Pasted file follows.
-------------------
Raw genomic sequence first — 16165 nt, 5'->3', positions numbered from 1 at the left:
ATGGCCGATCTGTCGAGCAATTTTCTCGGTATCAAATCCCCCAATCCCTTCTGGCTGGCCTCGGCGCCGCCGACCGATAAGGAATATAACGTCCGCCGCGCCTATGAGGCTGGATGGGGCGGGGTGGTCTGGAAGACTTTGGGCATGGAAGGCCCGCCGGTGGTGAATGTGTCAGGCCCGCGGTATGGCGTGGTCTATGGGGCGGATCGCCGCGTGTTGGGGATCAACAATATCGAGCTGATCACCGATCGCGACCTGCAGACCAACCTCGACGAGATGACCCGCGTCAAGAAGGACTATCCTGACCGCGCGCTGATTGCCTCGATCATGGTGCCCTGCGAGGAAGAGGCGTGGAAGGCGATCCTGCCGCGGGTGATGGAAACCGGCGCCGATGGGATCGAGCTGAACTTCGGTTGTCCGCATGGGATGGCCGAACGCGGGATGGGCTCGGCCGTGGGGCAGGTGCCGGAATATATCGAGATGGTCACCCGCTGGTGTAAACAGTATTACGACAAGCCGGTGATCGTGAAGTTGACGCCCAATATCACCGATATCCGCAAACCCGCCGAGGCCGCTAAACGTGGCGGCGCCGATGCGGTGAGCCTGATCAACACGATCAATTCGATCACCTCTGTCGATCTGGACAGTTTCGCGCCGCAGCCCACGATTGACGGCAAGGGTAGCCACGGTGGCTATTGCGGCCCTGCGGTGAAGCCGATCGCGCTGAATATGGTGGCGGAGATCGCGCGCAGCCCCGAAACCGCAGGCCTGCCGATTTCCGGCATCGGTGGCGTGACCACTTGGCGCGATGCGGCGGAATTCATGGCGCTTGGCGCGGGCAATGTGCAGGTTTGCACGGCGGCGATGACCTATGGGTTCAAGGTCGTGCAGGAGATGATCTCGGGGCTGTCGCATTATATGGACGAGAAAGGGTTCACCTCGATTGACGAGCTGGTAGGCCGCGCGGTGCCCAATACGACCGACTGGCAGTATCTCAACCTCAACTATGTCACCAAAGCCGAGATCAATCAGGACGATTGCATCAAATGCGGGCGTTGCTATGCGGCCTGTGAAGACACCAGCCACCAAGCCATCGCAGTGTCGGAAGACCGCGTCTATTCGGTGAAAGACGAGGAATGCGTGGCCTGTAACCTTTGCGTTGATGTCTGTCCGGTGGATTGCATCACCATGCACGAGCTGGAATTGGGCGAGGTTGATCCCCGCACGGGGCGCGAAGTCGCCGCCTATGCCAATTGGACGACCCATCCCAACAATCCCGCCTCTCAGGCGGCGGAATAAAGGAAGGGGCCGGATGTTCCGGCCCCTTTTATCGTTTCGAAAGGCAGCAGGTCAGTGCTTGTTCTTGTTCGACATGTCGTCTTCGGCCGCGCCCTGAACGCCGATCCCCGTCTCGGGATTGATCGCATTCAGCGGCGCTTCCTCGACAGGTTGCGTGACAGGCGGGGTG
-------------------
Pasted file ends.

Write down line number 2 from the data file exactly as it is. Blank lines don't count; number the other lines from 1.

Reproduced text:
ATGGCCGATCTGTCGAGCAATTTTCTCGGTATCAAATCCCCCAATCCCTTCTGGCTGGCCTCGGCGCCGCCGACCGATAAGGAATATAACGTCCGCCGCGCCTATGAGGCTGGATGGGGCGGGGTGGTCTGGAAGACTTTGGGCATGGAAGGCCCGCCGGTGGTGAATGTGTCAGGCCCGCGGTATGGCGTGGTCTATGGGGCGGATCGCCGCGTGTTGGGGATCAACAATATCGAGCTGATCACCGATCGCGACCTGCAGACCAACCTCGACGAGATGACCCGCGTCAAGAAGGACTATCCTGACCGCGCGCTGATTGCCTCGATCATGGTGCCCTGCGAGGAAGAGGCGTGGAAGGCGATCCTGCCGCGGGTGATGGAAACCGGCGCCGATGGGATCGAGCTGAACTTCGGTTGTCCGCATGGGATGGCCGAACGCGGGATGGGCTCGGCCGTGGGGCAGGTGCCGGAATATATCGAGATGGTCACCCGCTGGTGTAAACAGTATTACGACAAGCCGGTGATCGTGAAGTTGACGCCCAATATCACCGATATCCGCAAACCCGCCGAGGCCGCTAAACGTGGCGGCGCCGATGCGGTGAGCCTGATCAACACGATCAATTCGATCACCTCTGTCGATCTGGACAGTTTCGCGCCGCAGCCCACGATTGACGGCAAGGGTAGCCACGGTGGCTATTGCGGCCCTGCGGTGAAGCCGATCGCGCTGAATATGGTGGCGGAGATCGCGCGCAGCCCCGAAACCGCAGGCCTGCCGATTTCCGGCATCGGTGGCGTGACCACTTGGCGCGATGCGGCGGAATTCATGGCGCTTGGCGCGGGCAATGTGCAGGTTTGCACGGCGGCGATGACCTATGGGTTCAAGGTCGTGCAGGAGATGATCTCGGGGCTGTCGCATTATATGGACGAGAAAGGGTTCACCTCGATTGACGAGCTGGTAGGCCGCGCGGTGCCCAATACGACCGACTGGCAGTATCTCAACCTCAACTATGTCACCAAAGCCGAGATCAATCAGGACGATTGCATCAAATGCGGGCGTTGCTATGCGGCCTGTGAAGACACCAGCCACCAAGCCATCGCAGTGTCGGAAGACCGCGTCTATTCGGTGAAAGACGAGGAATGCGTGGCCTGTAACCTTTGCGTTGATGTCTGTCCGGTGGATTGCATCACCATGCACGAGCTGGAATTGGGCGAGGTTGATCCCCGCACGGGGCGCGAAGTCGCCGCCTATGCCAATTGGACGACCCATCCCAACAATCCCGCCTCTCAGGCGGCGGAATAAAGGAAGGGGCCGGATGTTCCGGCCCCTTTTATCGTTTCGAAAGGCAGCAGGTCAGTGCTTGTTCTTGTTCGACATGTCGTCTTCGGCCGCGCCCTGAACGCCGATCCCCGTCTCGGGATTGATCGCATTCAGCGGCGCTTCCTCGACAGGTTGCGTGACAGGCGGGGTG